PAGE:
Should not have worn the heels today . . .
I’m pretty ticked off at running right now. Or maybe I’m ticked off at my body and its mercurial reactions to running. Either way, I’m ticked. I’ve been running–regularly, if not fast–for 17 years. I’ve run 5Ks, 10Ks, a half marathon and two marathons. When I run a lot, I have to deal with chronic piriformis pain on my right side. This is, as you can see, a PAIN but I have stretches and chiropractic and massage and I get over it. I’ve started lifting weights (both free weights in the gym and kettle bell workouts at home), in order to build muscle balance and strength to support my running. With encouragement from those people I talk fitness with, I decided to spend a bit of time this fall training for a half marathon and aiming for a bit more speed than I usually extract from myself.
It probably isn’t unique to me–this fear of going out too fast and having it hurt. It’s irrational, since I can always slow down if I’m super uncomfortable and if the worst thing that happens to me in this life is that a run makes me puke, I’ll add it to the list of first-world problems circulating out there. But I don’t generally push too hard. Until lately. I’ve been slowly dropping my average per mile pace over the summer and felt pretty confident going into speed work in my half marathon training plan. Week one: track. Result: pretty damn good. Week two: tempo run, 2 x 10 min with warm up and cool down. Result: fast felt good. End of week two: 5K race or its approximate. Result: things went to complete crap.
Toward the end of the 5K race-pace portion of my run, and thus well after both a warm-up and 2.5 miles of (for me) wicked fast running, I felt a twinge in my left calf. I didn’t noticeably twist or land funny or jerk something; it just felt cramped. Almost like a Charley Horse in my calf. I stopped to massage it and felt it seize up my entire lower left leg. Worried that I might have to crawl or hobble the mile and a half home, I sat down on the trail and flexed my foot, rubbed my calf and did all sorts of things to see if I could work out the cramp. Then, limping and sore, I scooted home.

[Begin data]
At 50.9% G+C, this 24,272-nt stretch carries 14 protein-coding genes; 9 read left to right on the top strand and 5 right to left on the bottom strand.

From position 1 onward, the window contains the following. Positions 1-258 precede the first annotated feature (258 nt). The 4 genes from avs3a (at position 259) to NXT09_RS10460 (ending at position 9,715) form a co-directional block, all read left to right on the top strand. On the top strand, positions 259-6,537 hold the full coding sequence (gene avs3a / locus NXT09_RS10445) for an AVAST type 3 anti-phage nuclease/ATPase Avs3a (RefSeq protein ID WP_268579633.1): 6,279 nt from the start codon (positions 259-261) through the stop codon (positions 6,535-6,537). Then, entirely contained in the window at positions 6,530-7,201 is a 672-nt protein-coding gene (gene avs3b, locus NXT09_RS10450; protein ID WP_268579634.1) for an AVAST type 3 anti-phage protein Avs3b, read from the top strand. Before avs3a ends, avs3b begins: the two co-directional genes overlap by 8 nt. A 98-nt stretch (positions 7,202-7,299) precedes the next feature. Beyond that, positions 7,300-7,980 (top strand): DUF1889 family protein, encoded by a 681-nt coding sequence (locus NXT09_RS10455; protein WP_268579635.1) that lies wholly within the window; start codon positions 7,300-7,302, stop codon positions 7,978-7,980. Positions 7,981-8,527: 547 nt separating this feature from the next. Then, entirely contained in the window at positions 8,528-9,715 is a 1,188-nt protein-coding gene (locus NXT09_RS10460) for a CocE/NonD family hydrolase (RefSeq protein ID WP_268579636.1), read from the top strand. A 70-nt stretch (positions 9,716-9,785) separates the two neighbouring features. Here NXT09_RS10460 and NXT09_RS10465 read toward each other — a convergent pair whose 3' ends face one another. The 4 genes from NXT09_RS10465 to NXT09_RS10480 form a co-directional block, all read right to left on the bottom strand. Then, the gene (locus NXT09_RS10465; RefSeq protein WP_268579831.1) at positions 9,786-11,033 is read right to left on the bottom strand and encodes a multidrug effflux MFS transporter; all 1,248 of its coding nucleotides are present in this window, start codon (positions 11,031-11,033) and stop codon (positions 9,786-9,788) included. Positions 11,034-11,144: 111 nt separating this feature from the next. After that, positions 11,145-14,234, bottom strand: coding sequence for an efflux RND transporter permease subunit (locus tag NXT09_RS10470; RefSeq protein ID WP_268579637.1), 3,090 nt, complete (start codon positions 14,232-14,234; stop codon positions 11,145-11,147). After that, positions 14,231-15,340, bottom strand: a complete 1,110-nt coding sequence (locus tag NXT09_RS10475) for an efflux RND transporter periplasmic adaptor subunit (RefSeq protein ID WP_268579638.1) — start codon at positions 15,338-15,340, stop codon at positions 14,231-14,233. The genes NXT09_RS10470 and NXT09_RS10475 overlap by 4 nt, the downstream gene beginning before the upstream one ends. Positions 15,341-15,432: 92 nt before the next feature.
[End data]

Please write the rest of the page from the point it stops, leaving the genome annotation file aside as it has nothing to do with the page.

That was Sunday. Today is Thursday and my left calf and shin and foot are all still swollen. The shin is sensitive to the touch. I’ve been to the chiropractor and the massage therapist and am wondering if I shouldn’t see a doctor for a referral to a physio or someone else who can tell me how to fix this. Ice, elevation (when I can, in the evenings) Advil orally and topically. Sensible shoes. And yet I’m not sure it’s going away and so I am angry at the running.
And even if I wake up tomorrow and the swelling is gone and my calf and shin and foot feel fine and frisky, I think I’m going to stay upset at the running for a while. I have never hit the road, track, or treadmill with the urge to pound it into submission. I don’t compete with other runners around me; I don’t use running as either body punishment or ego boost. I have embraced my inner penguin and just wanted to be fit. And running has made me fit, of that there is no doubt. But I’m kind of tired of having to manage the pain that goes with running.
Whether it is weight lifting–often enough per week to make a difference–or stretching and yoga–or regular body care at the chiropractor or massage therapist–the things I do to help me run healthy take easily as much time and energy out of my life as the running itself does. I don’t adhere to the Olympic athlete’s schedule of run–>ice bath–>massage–>nap, although I often wonder if those are the conditions under which my body would “take” to running. And since running is not my job, nor does it provide entertainment for anyone, I wonder (especially today as I ponder whether it’s cool to hang out barefoot in my office with my feet up on a chair) if my time investment in running is paying me back in any real way.
I want exercise to make me feel good. Moderate running–both in terms of miles and of speed–seems to do that. But that moderate exercise might not be enough to keep me from gaining all that weight that seems lurking around the other side of the 40th birthday mountain. Speeding it up and piling it on–however gradually–seems to have backfired. Where do I go from here? Redouble my commitment to running: physio, gait analysis, training plans on spreadsheets, counting reps? I like the sound of commitment, but am wary of the toll this might take on my body in the longer run–am I fighting a losing battle with my physiognomy?
So I ask myself: when have I felt my best? No pain, no aches, healthy and happy? When I was doing yoga, with a teacher, twice a week, and running a bit. Why do I fight this? Well, maybe because certain well-meaning people have told me it won’t make me strong enough to run. And because I worry that it isn’t aerobic enough to keep me trim. But I’m thinking about returning to it in a more significant way. Taking a class, taking guidance, getting motivated. Being gentle with myself.